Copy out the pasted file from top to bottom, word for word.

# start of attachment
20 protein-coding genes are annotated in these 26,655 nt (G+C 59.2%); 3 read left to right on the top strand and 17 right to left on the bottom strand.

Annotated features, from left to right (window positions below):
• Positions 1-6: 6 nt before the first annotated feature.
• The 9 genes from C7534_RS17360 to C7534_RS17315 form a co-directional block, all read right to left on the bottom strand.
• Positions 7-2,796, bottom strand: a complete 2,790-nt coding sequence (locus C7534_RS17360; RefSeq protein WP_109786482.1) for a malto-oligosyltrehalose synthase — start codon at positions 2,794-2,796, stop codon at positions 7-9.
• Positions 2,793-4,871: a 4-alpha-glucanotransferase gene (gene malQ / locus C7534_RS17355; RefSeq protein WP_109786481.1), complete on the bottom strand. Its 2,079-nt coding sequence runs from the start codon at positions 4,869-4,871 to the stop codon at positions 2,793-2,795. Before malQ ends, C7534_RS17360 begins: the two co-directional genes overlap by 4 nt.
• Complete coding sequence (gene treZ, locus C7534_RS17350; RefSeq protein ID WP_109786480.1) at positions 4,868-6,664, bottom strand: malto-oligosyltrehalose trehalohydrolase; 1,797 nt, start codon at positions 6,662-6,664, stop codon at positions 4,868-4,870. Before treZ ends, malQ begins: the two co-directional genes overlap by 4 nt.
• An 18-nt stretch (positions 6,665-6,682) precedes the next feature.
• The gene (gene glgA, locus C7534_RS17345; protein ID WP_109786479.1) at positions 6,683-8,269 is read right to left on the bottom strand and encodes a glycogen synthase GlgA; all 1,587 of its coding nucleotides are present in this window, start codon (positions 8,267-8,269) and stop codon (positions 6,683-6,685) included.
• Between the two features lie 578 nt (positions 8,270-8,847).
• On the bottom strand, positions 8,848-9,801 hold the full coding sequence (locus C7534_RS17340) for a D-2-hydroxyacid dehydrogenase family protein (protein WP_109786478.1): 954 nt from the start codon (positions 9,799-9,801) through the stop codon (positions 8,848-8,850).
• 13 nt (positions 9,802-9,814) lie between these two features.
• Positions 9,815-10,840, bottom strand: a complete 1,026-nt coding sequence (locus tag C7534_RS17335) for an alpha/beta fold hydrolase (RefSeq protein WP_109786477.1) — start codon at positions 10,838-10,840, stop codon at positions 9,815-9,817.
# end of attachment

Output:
20 protein-coding genes are annotated in these 26,655 nt (G+C 59.2%); 3 read left to right on the top strand and 17 right to left on the bottom strand.

Annotated features, from left to right (window positions below):
• Positions 1-6: 6 nt before the first annotated feature.
• The 9 genes from C7534_RS17360 to C7534_RS17315 form a co-directional block, all read right to left on the bottom strand.
• Positions 7-2,796, bottom strand: a complete 2,790-nt coding sequence (locus C7534_RS17360; RefSeq protein WP_109786482.1) for a malto-oligosyltrehalose synthase — start codon at positions 2,794-2,796, stop codon at positions 7-9.
• Positions 2,793-4,871: a 4-alpha-glucanotransferase gene (gene malQ / locus C7534_RS17355; RefSeq protein WP_109786481.1), complete on the bottom strand. Its 2,079-nt coding sequence runs from the start codon at positions 4,869-4,871 to the stop codon at positions 2,793-2,795. Before malQ ends, C7534_RS17360 begins: the two co-directional genes overlap by 4 nt.
• Complete coding sequence (gene treZ, locus C7534_RS17350; RefSeq protein ID WP_109786480.1) at positions 4,868-6,664, bottom strand: malto-oligosyltrehalose trehalohydrolase; 1,797 nt, start codon at positions 6,662-6,664, stop codon at positions 4,868-4,870. Before treZ ends, malQ begins: the two co-directional genes overlap by 4 nt.
• An 18-nt stretch (positions 6,665-6,682) precedes the next feature.
• The gene (gene glgA, locus C7534_RS17345; protein ID WP_109786479.1) at positions 6,683-8,269 is read right to left on the bottom strand and encodes a glycogen synthase GlgA; all 1,587 of its coding nucleotides are present in this window, start codon (positions 8,267-8,269) and stop codon (positions 6,683-6,685) included.
• Between the two features lie 578 nt (positions 8,270-8,847).
• On the bottom strand, positions 8,848-9,801 hold the full coding sequence (locus C7534_RS17340) for a D-2-hydroxyacid dehydrogenase family protein (protein WP_109786478.1): 954 nt from the start codon (positions 9,799-9,801) through the stop codon (positions 8,848-8,850).
• 13 nt (positions 9,802-9,814) lie between these two features.
• Positions 9,815-10,840, bottom strand: a complete 1,026-nt coding sequence (locus tag C7534_RS17335) for an alpha/beta fold hydrolase (RefSeq protein WP_109786477.1) — start codon at positions 10,838-10,840, stop codon at positions 9,815-9,817.